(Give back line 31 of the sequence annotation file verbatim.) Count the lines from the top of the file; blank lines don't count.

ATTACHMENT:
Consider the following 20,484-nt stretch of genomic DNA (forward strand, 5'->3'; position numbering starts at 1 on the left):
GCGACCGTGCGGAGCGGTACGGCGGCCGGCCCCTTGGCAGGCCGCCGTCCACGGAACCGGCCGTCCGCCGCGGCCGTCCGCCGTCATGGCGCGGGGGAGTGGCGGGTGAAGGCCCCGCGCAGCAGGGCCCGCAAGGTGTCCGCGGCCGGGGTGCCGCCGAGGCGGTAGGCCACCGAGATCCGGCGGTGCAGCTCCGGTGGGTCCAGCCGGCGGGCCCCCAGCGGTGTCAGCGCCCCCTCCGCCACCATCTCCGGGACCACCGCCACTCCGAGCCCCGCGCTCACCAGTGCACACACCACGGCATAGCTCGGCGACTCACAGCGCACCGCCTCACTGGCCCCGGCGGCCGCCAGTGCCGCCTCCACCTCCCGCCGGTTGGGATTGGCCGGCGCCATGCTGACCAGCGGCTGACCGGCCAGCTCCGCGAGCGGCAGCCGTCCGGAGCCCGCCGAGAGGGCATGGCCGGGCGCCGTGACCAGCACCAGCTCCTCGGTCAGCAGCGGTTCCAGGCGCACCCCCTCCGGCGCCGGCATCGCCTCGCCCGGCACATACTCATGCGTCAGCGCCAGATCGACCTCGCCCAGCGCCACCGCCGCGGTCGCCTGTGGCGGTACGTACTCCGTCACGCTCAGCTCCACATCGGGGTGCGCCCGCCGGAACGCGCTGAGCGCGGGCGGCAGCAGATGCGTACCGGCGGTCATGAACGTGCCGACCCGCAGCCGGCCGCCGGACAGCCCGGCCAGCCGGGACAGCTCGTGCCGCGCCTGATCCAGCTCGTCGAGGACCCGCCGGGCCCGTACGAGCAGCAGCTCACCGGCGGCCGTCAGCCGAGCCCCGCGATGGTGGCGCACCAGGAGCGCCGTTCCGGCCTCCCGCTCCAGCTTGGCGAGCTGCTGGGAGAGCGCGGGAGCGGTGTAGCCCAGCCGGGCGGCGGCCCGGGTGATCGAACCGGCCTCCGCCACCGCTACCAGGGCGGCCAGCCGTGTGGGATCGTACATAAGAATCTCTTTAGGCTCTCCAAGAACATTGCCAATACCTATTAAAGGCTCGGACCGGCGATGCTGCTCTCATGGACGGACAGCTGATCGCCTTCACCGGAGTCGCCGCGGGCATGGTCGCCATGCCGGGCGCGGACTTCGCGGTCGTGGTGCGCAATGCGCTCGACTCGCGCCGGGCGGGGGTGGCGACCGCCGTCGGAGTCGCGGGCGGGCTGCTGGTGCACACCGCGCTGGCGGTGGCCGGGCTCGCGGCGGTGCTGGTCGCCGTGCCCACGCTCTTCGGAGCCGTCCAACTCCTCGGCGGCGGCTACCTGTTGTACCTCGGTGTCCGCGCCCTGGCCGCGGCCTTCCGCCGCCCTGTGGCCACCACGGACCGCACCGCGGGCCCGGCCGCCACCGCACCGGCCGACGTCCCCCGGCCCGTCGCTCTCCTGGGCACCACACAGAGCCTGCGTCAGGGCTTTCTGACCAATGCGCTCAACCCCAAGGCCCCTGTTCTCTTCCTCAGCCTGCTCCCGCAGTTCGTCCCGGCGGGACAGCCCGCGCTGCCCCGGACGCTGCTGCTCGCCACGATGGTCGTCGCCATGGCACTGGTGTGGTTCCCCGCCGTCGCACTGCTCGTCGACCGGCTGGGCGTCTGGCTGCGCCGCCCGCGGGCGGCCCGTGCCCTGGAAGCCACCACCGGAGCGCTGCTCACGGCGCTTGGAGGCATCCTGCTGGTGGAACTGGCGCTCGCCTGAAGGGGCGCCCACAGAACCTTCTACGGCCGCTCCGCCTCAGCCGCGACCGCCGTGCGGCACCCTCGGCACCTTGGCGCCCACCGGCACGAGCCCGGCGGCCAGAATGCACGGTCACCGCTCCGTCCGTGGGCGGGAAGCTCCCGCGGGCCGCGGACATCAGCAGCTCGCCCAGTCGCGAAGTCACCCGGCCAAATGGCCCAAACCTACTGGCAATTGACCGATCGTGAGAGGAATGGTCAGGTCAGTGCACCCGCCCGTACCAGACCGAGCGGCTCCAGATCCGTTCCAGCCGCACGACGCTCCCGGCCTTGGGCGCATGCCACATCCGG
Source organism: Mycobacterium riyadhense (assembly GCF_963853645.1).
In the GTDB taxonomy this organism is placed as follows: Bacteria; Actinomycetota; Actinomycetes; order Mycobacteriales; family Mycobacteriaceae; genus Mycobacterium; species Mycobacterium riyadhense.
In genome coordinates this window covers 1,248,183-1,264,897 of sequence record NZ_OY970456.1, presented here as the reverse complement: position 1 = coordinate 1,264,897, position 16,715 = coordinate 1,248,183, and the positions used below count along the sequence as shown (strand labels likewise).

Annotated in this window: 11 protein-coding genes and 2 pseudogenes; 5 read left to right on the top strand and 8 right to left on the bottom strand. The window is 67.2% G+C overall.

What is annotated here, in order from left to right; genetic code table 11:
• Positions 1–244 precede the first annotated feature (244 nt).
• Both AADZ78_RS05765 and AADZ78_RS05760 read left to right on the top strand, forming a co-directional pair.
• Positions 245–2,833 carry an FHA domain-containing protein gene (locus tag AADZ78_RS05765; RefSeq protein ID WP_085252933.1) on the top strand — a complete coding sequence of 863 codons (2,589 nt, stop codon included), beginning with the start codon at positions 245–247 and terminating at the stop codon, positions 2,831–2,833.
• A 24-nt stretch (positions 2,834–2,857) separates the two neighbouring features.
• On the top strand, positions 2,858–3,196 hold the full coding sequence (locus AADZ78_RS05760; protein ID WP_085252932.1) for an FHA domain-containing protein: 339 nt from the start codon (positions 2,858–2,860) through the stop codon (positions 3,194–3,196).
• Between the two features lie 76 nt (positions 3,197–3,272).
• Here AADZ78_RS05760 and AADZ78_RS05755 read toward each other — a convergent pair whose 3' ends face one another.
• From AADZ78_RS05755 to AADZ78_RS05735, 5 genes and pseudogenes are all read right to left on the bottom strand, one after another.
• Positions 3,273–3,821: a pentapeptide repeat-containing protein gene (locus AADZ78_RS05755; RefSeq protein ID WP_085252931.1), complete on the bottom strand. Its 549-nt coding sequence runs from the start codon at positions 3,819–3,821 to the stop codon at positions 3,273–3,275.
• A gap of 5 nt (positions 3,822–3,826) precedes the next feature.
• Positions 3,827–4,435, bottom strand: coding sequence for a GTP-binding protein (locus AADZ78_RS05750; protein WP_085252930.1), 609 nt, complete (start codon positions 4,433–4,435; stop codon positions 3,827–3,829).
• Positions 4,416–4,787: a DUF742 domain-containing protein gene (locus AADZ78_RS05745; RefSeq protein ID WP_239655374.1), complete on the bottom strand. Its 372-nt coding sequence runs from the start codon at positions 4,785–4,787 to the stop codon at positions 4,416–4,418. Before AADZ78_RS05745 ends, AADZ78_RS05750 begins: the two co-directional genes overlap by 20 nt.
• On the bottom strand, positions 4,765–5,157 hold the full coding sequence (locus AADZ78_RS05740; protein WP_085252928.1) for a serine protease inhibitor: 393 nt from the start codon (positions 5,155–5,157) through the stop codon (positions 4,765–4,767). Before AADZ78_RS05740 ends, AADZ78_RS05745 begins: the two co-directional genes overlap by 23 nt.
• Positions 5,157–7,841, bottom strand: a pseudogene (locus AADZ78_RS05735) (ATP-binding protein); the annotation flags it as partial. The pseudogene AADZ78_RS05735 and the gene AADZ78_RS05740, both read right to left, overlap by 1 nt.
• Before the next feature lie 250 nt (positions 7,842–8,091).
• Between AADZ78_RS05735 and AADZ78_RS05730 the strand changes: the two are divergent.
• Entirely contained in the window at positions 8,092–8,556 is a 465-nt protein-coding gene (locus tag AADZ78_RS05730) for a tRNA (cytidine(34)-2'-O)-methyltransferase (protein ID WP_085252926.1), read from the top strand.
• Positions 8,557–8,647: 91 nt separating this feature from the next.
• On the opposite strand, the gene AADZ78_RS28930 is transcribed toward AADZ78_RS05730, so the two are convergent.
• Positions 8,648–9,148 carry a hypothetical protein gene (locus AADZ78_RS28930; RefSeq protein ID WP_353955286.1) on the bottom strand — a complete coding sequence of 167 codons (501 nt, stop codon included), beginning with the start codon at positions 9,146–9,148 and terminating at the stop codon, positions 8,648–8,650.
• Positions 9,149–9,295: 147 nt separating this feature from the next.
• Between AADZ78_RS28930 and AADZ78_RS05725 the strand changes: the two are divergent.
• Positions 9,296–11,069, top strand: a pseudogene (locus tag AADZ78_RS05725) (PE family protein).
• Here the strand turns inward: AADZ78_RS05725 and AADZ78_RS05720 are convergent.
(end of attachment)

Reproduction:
• Here the strand turns inward: AADZ78_RS05725 and AADZ78_RS05720 are convergent.